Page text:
Miller Center Governors Release Statement in Support of Short Hire

miller centerOn Friday, the Governing Council of the University’s Miller Center of Public Affairs released a statement in support of Director Bill Antholis‘s decision to hire Marc Short as a senior fellow. Short, the Trump administration’s former director of legislative affairs, inspired a petition with over 3,400 signatures from students, faculty and alumni, who urged the University to retract their offer of a fellowship. History professors William Hitchcock and Melvyn Leffler resigned from their posts at the Miller Center in protest of the former Trump advisor’s hiring.

The Governing Council of the Miller Center, however, made it clear that they support Antholis in his choice to welcome Short, who began his work at the University on August 1.

“Marc, in his former role as the director of legislative affairs in the Trump White House, was the key intermediary between the White House and Congress,” the Council’s statement read. “While the current administration certainly has created a fair amount of controversy, and despite the intense response to this appointment from both sides, we support the decision to bring Marc Short on as a senior fellow at the Center and feel he will bring valuable insights to our work.”

The Council’s website explains that while the Miller Center is “an integral part” of the University, its governors follow their own bylaws and oversee the work of the institution autonomously. In its correspondence with the press, the Council responded to the assertion that hiring Short ran counter to its values.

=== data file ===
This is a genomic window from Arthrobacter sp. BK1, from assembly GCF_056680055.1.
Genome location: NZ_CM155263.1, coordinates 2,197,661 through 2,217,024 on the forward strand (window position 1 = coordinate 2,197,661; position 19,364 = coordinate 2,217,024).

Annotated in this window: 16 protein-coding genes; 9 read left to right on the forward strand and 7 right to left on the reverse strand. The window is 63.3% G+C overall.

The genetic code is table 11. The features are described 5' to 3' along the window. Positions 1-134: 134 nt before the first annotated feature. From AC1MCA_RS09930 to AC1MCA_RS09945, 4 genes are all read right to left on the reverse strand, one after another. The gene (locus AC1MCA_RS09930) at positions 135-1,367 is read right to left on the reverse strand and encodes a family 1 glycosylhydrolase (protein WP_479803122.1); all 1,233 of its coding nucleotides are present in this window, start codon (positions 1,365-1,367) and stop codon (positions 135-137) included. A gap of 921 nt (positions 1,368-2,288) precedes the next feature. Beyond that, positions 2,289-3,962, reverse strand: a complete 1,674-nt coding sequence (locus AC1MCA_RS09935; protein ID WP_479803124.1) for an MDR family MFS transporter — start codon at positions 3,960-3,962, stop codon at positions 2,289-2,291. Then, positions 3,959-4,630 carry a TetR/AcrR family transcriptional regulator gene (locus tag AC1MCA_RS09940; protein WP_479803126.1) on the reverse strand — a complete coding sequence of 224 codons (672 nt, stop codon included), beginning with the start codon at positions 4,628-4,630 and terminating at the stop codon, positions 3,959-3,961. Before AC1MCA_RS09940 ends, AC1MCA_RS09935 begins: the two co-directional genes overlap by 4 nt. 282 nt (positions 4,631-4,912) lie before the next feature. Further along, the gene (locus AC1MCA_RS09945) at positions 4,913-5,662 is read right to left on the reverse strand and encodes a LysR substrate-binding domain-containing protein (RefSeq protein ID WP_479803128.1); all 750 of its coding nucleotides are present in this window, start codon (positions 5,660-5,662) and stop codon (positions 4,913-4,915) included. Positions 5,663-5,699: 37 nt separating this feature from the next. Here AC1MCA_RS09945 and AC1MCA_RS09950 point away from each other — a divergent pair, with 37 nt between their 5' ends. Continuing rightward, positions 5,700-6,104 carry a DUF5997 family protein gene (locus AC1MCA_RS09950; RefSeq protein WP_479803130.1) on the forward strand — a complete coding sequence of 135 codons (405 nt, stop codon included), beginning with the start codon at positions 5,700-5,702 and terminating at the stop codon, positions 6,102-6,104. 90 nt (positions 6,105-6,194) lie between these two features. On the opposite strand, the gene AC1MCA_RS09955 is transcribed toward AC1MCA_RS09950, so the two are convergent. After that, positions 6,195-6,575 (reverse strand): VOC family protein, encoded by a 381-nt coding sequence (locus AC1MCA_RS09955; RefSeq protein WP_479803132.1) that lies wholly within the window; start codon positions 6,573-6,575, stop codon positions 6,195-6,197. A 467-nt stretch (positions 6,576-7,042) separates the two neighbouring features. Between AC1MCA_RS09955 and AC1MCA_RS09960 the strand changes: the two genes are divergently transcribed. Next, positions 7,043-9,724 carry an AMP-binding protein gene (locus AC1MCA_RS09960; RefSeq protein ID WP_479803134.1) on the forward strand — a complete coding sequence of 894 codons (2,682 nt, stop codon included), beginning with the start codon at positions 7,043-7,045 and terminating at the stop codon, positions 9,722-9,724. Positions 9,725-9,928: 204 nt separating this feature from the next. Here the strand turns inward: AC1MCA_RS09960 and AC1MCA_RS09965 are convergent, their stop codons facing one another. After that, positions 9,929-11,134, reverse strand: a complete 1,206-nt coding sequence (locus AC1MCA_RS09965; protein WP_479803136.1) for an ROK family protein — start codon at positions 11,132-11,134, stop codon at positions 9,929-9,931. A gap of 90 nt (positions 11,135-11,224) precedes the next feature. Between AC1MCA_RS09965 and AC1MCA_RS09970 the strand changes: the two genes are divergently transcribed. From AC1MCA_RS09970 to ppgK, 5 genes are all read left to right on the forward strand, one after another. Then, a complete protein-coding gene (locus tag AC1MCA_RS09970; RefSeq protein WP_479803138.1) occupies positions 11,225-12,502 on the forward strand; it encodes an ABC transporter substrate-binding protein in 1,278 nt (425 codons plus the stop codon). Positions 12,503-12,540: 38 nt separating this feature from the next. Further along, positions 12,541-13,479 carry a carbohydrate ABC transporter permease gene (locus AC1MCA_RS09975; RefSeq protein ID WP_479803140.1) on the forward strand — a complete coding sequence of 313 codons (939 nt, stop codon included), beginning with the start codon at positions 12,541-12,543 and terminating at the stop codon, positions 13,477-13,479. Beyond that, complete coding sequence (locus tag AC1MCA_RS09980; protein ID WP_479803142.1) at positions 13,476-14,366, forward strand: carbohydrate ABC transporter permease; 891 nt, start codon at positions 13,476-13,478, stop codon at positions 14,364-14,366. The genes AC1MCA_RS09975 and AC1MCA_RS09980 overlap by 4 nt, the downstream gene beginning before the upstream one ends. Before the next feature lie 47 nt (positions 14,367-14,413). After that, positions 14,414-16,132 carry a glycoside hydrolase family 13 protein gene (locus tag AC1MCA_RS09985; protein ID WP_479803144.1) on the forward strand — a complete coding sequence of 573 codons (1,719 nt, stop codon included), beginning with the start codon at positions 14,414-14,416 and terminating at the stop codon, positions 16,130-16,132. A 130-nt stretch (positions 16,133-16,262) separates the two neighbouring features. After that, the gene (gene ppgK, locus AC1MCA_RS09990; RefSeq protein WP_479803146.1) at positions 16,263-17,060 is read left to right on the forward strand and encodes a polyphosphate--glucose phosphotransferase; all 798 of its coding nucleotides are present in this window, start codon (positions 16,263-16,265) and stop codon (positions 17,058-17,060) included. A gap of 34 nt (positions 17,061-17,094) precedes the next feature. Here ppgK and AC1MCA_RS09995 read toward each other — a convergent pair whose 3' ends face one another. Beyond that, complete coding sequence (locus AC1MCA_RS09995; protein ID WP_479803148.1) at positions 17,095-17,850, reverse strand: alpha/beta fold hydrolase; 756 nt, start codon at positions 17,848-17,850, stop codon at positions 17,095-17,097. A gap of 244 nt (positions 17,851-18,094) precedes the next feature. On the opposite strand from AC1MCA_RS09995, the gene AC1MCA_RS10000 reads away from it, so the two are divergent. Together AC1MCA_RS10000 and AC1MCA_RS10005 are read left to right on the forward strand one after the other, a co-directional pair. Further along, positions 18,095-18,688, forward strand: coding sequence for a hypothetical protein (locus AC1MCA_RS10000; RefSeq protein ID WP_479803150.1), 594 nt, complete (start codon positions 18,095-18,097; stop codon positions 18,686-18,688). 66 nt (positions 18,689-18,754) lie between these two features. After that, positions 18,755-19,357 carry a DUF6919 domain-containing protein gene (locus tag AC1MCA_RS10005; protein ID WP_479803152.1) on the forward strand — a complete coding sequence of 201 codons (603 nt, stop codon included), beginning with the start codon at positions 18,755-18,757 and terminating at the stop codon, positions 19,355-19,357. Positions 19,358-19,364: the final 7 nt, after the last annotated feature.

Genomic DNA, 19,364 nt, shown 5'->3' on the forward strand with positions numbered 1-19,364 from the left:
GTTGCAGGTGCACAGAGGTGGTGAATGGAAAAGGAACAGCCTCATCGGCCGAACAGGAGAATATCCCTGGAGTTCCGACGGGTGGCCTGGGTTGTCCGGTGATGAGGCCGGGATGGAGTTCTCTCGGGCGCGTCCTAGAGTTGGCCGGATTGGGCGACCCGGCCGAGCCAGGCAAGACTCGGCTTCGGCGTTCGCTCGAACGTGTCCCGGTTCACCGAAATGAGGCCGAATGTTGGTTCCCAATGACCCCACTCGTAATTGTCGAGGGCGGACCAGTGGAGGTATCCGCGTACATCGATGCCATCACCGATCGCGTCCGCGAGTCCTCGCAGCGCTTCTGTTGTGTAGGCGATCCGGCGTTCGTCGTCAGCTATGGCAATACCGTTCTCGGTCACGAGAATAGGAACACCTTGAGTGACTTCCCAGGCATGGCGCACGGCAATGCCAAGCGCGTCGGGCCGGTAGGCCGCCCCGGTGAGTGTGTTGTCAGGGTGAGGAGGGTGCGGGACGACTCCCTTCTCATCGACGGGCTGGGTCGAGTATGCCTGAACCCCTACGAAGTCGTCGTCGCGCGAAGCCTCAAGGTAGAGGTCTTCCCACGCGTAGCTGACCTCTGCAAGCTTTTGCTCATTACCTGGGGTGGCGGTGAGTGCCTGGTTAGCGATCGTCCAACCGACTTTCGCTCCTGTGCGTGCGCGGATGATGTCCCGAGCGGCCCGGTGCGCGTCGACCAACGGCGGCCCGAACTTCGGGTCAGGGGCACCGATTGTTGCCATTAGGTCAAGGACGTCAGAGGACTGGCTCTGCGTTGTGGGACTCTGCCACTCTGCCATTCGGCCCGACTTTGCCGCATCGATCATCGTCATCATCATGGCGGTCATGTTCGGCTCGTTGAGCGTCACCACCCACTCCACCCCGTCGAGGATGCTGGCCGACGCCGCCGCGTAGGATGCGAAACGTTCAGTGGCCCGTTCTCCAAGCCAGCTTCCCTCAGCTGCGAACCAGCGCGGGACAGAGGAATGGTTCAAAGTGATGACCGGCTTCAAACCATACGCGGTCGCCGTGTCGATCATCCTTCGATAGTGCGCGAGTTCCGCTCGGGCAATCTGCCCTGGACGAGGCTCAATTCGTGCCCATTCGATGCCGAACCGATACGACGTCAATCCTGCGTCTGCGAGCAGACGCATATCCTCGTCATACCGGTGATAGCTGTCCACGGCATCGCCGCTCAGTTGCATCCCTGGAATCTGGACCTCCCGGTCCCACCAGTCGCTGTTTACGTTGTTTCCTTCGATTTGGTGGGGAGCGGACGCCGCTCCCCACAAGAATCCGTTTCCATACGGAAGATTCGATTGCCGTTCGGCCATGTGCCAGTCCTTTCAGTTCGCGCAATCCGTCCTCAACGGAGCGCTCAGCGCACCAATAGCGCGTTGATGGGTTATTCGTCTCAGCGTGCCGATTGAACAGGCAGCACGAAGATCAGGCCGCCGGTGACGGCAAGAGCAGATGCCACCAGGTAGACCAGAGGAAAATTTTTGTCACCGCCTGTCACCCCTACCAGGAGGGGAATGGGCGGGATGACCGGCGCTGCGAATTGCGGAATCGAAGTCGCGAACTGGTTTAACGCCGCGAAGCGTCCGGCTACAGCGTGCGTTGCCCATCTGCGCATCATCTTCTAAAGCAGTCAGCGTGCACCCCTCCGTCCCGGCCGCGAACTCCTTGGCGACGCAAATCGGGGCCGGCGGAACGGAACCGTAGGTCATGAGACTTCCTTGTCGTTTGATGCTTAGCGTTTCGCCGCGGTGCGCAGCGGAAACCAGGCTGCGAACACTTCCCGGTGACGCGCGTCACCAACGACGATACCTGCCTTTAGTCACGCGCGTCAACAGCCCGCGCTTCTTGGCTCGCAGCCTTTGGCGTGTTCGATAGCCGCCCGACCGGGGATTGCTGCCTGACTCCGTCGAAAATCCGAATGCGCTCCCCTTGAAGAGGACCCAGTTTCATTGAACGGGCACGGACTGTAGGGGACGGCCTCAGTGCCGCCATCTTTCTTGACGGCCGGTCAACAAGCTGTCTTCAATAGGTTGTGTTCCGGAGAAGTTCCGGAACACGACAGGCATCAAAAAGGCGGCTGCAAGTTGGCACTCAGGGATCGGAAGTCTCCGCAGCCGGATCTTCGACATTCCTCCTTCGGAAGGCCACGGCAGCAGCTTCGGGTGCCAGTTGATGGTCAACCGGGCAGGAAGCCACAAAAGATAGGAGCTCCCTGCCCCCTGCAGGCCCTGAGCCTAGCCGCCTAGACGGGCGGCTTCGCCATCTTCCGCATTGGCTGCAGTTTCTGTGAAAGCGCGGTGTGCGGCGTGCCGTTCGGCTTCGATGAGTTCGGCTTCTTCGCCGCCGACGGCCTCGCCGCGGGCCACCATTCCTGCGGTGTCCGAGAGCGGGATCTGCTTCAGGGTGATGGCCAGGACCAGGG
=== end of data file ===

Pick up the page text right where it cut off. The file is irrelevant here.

“The balance of fellows from ‘both sides of the aisle’ is no accident, as it is important to our mission,” the statement continues. “Our full-time scholars and the shared faculty with the University of Virginia form the backbone of the Miller Center and create the intellectual content that makes us unique…We believe the Miller Center is the leading institution focused on studying and understanding the presidency, which includes the study of all presidents, not just certain ones.”

The University’s new president, James Ryan — who assumed office on Wednesday, August 1 — told local news media at his opening press conference that he also stands behind Antholis, though he is sympathetic with the petitioners‘ concerns.

“I have friends on both sides of this issue,” Ryan said. “I understand how and why people disagree, [but] I support the decision. I recognize that there are many in this community who do not support President Trump or his administration, and are deeply distressed by what they’ve seen, and I respect that view. But the Miller Center studies the presidency, and tries to understand the presidency, and the opportunity to have someone who has been on the front lines of the presidency seems to me consistent with that mission.”

The Center’s Governing Council appeared to share Ryan’s respect for those who opposed Short’s designation as a senior fellow.

“A number of our scholars and subsequently other members of the community reacted strongly to Marc’s appointment,” the Council wrote. “Indeed, two of our esteemed scholars from UVA’s Department of History have resigned their Miller Center affiliations in protest. The Governing Council deeply regrets this. We appreciate the outstanding scholarship these individuals have brought to the Center over many years. We wish them well and hope the Center can collaborate with them in the future.”

The Council’s statement also explained the nature of Short’s appointment, pointing out that his post is temporary, and does not qualify as a professorship.

“Senior fellowship positions are part-time, non-faculty appointments, one year in duration, in the Center’s Presidential Studies program,” the governors wrote. “Marc joins a list of other practitioners, from both Democratic and Republican administrations, who form a critical bridge for our scholars to the policy-making community, and vice versa.”

For more on Marc Short’s hiring at the Miller Center and the surrounding controversy, click here.

To read more about the reasoning behind the resignations of Leffler and Hitchcock, click here.


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